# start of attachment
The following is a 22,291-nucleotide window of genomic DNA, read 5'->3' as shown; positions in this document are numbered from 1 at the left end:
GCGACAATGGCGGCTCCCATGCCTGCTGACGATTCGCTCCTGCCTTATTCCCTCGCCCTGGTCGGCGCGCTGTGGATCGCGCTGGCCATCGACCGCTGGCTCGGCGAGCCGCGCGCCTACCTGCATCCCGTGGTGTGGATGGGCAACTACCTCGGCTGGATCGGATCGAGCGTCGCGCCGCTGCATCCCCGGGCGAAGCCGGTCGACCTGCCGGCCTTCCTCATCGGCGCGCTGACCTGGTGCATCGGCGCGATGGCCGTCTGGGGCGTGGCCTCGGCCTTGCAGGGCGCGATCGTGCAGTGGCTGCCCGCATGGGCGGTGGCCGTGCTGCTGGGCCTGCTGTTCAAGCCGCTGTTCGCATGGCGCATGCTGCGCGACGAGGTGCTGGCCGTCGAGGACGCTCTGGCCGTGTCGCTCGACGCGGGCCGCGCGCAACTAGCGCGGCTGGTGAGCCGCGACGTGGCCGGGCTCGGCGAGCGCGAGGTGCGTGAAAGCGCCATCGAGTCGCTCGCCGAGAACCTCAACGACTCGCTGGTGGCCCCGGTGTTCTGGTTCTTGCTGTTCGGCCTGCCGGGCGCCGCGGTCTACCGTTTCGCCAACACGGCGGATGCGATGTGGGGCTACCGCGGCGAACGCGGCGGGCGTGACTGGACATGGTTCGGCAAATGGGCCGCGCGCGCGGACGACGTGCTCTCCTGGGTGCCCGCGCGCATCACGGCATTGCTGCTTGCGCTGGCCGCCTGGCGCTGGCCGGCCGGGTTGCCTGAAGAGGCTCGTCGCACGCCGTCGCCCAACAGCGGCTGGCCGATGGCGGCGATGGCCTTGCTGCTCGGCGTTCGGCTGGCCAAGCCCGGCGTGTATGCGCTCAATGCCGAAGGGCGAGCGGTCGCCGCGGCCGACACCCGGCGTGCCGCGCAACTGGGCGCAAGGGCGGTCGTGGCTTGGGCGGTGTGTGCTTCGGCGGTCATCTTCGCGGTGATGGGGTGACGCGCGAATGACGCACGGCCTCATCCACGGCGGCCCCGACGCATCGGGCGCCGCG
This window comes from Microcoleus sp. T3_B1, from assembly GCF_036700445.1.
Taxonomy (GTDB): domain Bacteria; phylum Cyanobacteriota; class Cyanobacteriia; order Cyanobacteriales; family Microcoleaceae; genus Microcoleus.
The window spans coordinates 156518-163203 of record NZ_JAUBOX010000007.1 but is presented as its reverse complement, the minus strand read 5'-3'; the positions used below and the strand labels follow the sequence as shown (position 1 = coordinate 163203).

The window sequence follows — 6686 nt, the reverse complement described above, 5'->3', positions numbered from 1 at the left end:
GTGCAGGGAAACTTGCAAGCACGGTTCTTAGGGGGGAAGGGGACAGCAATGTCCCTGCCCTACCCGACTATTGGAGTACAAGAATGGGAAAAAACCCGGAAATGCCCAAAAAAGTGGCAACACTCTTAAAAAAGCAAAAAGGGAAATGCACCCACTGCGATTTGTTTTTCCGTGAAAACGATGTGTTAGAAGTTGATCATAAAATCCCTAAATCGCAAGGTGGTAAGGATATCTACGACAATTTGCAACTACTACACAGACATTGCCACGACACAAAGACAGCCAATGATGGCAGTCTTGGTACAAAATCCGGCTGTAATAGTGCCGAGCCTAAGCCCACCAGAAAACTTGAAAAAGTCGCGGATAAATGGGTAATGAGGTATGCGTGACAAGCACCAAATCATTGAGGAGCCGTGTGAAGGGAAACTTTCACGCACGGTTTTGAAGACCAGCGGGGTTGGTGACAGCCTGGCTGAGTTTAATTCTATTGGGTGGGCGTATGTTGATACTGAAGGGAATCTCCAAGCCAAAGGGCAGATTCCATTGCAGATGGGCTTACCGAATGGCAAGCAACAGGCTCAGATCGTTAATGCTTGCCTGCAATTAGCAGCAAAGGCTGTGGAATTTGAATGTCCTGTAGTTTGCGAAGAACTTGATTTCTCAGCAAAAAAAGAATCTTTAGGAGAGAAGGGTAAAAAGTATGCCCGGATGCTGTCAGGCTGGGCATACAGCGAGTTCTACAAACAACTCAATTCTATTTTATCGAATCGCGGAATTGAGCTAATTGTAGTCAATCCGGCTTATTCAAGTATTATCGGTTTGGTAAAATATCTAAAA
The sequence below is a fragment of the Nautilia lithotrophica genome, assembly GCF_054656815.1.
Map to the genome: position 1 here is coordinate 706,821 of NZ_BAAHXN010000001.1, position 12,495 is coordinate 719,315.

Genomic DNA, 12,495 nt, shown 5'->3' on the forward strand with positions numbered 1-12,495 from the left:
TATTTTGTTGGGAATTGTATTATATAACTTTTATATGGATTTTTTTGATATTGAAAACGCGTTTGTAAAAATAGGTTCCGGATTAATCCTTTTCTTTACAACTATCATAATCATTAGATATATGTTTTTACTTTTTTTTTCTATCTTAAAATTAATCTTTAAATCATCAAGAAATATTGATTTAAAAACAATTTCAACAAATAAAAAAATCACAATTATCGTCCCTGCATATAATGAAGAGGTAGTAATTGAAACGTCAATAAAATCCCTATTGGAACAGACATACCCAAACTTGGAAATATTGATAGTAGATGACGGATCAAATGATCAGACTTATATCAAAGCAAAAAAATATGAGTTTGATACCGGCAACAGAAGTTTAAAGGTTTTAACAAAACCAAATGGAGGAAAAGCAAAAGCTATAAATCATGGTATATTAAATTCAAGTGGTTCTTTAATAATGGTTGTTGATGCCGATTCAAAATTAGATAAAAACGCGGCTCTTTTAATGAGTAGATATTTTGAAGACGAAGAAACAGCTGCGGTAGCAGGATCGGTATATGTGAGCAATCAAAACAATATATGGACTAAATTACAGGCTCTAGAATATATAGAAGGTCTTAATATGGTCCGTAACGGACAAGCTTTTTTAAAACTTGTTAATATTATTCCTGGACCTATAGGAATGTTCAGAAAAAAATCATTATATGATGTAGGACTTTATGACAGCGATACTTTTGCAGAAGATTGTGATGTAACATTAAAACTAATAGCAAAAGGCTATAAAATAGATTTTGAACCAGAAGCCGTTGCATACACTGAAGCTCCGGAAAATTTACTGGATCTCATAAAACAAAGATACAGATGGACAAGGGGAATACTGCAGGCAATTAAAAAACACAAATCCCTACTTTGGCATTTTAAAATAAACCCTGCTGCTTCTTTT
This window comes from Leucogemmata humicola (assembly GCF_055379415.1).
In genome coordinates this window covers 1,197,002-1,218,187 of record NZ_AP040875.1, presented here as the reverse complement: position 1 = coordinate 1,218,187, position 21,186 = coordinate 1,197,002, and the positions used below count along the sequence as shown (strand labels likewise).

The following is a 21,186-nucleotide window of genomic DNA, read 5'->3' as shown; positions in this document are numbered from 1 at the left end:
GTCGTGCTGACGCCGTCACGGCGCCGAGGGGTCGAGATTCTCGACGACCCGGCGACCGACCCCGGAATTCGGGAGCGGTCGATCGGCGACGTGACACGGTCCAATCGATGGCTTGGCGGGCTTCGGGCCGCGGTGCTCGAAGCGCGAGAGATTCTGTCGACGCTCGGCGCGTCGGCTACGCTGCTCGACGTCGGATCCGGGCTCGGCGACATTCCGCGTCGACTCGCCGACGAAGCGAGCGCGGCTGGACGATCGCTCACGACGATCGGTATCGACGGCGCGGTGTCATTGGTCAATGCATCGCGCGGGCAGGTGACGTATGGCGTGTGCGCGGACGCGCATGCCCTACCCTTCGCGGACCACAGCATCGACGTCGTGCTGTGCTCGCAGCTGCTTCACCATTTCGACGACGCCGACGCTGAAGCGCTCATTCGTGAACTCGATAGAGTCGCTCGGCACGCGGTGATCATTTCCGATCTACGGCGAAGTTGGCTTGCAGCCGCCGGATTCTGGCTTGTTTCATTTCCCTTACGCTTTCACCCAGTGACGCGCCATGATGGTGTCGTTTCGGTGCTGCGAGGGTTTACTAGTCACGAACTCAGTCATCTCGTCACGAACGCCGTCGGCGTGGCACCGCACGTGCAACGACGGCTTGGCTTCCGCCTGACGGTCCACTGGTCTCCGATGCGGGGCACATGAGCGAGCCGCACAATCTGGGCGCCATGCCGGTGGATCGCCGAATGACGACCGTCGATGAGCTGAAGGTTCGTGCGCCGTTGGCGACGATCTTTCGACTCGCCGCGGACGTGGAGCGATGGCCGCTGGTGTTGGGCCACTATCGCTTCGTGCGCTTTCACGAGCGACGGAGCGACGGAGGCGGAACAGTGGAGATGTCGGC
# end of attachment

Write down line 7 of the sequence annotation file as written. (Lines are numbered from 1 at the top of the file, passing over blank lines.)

GTGCAGGGAAACTTGCAAGCACGGTTCTTAGGGGGGAAGGGGACAGCAATGTCCCTGCCCTACCCGACTATTGGAGTACAAGAATGGGAAAAAACCCGGAAATGCCCAAAAAAGTGGCAACACTCTTAAAAAAGCAAAAAGGGAAATGCACCCACTGCGATTTGTTTTTCCGTGAAAACGATGTGTTAGAAGTTGATCATAAAATCCCTAAATCGCAAGGTGGTAAGGATATCTACGACAATTTGCAACTACTACACAGACATTGCCACGACACAAAGACAGCCAATGATGGCAGTCTTGGTACAAAATCCGGCTGTAATAGTGCCGAGCCTAAGCCCACCAGAAAACTTGAAAAAGTCGCGGATAAATGGGTAATGAGGTATGCGTGACAAGCACCAAATCATTGAGGAGCCGTGTGAAGGGAAACTTTCACGCACGGTTTTGAAGACCAGCGGGGTTGGTGACAGCCTGGCTGAGTTTAATTCTATTGGGTGGGCGTATGTTGATACTGAAGGGAATCTCCAAGCCAAAGGGCAGATTCCATTGCAGATGGGCTTACCGAATGGCAAGCAACAGGCTCAGATCGTTAATGCTTGCCTGCAATTAGCAGCAAAGGCTGTGGAATTTGAATGTCCTGTAGTTTGCGAAGAACTTGATTTCTCAGCAAAAAAAGAATCTTTAGGAGAGAAGGGTAAAAAGTATGCCCGGATGCTGTCAGGCTGGGCATACAGCGAGTTCTACAAACAACTCAATTCTATTTTATCGAATCGCGGAATTGAGCTAATTGTAGTCAATCCGGCTTATTCAAGTATTATCGGTTTGGTAAAATATCTAAAA